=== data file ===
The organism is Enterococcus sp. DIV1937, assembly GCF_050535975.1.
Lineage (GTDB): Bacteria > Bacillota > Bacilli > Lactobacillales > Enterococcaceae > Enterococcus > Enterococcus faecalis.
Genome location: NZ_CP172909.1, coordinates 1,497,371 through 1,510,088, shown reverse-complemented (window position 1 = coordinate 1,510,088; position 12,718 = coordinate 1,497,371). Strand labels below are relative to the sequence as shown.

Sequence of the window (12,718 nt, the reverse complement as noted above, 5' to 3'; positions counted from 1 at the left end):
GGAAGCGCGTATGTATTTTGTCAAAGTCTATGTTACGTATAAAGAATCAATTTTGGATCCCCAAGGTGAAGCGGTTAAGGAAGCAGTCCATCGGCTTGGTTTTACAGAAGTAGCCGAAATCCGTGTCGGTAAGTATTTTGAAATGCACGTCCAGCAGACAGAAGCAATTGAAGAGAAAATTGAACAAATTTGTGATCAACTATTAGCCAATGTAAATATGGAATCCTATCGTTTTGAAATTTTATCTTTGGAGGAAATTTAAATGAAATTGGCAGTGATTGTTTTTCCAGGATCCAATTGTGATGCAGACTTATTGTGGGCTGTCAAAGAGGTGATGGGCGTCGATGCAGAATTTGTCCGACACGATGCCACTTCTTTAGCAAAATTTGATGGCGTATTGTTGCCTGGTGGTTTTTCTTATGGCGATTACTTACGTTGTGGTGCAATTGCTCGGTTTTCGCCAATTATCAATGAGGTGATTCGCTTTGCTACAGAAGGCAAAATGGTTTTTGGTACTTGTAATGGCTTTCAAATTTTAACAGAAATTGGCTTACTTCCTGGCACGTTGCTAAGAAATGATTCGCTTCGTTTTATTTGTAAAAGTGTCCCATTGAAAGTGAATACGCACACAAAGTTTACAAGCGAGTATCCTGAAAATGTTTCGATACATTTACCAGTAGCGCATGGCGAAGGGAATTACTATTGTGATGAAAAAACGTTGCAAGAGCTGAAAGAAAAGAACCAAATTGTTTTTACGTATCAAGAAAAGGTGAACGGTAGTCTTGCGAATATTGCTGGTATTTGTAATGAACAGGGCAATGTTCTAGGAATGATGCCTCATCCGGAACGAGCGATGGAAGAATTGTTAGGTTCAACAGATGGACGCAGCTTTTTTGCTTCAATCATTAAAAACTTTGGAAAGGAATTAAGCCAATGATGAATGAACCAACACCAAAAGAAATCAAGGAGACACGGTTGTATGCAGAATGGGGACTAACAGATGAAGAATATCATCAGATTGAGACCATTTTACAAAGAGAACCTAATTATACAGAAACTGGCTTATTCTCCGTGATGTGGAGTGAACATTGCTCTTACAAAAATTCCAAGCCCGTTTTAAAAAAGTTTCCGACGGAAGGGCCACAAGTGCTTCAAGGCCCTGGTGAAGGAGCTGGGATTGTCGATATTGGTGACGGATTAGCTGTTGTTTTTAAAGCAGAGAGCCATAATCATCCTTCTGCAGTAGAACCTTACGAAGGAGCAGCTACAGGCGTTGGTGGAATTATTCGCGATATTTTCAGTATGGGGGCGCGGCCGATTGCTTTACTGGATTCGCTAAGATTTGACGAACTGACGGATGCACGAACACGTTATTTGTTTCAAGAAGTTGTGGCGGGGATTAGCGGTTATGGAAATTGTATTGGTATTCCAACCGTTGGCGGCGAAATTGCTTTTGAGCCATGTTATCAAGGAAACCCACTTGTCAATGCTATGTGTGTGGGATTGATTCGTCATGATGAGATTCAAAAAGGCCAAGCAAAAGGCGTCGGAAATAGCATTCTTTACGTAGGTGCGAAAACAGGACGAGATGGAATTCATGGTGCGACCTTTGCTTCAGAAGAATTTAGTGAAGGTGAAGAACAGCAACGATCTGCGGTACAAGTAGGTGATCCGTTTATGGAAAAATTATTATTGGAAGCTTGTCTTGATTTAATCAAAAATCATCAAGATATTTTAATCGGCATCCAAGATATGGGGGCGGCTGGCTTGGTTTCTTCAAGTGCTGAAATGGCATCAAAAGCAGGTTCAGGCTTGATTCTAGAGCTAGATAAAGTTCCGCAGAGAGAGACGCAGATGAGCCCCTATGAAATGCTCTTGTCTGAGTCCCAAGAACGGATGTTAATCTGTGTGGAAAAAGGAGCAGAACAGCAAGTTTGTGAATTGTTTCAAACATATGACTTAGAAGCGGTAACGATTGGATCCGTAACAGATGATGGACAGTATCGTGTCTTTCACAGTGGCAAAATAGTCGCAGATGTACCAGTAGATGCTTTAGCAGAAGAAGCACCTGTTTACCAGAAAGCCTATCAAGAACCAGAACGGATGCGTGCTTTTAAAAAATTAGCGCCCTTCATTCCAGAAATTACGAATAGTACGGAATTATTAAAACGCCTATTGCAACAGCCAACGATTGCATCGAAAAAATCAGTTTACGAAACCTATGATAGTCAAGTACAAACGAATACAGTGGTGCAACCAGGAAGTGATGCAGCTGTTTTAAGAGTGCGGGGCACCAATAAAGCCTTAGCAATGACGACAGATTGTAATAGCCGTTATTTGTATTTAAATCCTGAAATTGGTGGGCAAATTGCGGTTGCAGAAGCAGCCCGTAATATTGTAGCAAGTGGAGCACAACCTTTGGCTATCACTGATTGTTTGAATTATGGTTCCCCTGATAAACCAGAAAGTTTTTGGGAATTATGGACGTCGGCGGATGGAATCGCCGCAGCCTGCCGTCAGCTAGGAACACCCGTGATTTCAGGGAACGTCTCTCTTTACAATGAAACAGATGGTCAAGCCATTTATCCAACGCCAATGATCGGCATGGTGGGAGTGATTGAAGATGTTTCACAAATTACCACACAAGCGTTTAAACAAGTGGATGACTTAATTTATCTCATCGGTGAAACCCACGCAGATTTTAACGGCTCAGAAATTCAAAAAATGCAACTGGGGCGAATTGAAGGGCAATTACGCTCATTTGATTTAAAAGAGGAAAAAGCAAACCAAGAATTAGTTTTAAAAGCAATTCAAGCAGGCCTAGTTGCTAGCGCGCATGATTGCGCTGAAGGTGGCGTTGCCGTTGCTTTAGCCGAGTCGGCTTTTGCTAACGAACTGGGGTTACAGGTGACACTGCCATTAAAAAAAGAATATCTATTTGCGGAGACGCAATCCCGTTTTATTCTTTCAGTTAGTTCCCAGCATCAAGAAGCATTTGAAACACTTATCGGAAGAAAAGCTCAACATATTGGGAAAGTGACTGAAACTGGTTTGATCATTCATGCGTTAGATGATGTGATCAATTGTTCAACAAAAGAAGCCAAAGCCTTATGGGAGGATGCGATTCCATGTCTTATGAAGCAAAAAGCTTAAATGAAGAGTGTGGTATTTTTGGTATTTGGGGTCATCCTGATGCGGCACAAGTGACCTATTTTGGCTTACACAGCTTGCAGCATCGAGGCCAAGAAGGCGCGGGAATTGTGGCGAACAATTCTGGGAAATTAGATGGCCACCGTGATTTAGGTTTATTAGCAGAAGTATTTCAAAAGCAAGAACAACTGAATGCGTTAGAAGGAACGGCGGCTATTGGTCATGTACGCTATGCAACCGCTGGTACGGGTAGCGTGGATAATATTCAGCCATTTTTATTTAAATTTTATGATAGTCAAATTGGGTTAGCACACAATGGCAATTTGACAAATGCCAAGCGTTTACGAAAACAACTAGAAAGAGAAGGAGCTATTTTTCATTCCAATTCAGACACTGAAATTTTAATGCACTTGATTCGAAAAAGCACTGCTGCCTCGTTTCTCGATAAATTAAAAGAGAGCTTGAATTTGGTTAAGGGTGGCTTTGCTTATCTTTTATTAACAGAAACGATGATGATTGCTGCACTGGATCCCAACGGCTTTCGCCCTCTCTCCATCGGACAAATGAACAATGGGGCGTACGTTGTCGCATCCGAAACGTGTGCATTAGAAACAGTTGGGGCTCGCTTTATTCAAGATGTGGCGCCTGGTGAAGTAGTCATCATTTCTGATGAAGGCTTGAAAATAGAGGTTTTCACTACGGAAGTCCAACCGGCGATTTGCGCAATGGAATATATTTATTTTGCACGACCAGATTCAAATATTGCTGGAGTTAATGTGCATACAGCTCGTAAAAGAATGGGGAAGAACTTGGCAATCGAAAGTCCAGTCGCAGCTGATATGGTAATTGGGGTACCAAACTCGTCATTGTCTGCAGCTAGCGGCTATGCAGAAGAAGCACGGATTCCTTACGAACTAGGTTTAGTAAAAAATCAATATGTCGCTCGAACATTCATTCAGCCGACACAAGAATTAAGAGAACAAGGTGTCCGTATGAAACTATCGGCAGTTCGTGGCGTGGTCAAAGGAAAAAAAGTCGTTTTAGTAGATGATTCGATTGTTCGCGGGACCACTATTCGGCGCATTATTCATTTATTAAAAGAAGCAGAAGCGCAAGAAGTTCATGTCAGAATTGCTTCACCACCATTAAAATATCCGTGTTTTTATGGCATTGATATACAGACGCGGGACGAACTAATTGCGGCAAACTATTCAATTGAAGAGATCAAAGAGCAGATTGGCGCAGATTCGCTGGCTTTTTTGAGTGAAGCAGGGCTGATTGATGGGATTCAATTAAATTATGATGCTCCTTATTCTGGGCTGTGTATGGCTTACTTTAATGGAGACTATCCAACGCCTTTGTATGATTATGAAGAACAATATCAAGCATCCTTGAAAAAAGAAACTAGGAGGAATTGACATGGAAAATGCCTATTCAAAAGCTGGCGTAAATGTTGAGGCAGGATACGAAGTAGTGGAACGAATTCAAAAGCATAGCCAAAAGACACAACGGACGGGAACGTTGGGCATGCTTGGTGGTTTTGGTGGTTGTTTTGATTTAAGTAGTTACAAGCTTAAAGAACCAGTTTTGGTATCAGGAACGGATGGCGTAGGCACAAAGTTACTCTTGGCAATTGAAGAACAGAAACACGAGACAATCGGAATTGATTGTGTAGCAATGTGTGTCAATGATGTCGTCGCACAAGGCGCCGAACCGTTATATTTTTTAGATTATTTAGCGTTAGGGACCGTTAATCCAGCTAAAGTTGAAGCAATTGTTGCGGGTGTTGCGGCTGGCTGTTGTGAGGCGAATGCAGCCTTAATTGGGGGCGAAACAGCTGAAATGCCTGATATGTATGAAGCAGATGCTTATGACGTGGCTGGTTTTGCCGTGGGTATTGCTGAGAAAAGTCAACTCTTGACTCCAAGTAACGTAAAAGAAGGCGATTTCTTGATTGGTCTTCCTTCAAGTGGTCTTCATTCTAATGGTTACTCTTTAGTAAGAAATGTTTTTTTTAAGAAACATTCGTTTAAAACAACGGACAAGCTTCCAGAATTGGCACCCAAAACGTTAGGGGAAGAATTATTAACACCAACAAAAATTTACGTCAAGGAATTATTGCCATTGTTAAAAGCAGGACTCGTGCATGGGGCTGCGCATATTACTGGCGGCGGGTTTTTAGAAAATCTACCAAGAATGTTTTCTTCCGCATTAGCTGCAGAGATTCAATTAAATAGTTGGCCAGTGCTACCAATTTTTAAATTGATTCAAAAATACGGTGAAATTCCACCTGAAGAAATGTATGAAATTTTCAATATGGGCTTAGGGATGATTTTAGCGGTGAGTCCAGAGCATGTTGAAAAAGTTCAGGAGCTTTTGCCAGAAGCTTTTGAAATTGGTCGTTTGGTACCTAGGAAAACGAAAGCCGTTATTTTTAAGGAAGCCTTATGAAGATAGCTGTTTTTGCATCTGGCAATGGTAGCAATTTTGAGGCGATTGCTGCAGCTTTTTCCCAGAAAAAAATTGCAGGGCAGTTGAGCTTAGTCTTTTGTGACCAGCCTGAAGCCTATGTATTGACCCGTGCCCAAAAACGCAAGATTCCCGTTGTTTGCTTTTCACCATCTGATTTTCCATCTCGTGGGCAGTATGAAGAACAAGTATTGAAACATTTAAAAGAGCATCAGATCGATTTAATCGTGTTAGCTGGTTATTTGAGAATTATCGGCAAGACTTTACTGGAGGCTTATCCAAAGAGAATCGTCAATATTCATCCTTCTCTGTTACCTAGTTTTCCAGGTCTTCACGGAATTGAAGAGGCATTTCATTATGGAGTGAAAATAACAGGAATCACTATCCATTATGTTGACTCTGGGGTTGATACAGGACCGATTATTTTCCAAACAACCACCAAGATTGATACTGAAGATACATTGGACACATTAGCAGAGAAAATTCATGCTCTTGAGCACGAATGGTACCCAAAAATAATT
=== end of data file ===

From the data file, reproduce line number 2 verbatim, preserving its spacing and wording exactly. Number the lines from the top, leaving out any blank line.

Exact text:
Lineage (GTDB): Bacteria > Bacillota > Bacilli > Lactobacillales > Enterococcaceae > Enterococcus > Enterococcus faecalis.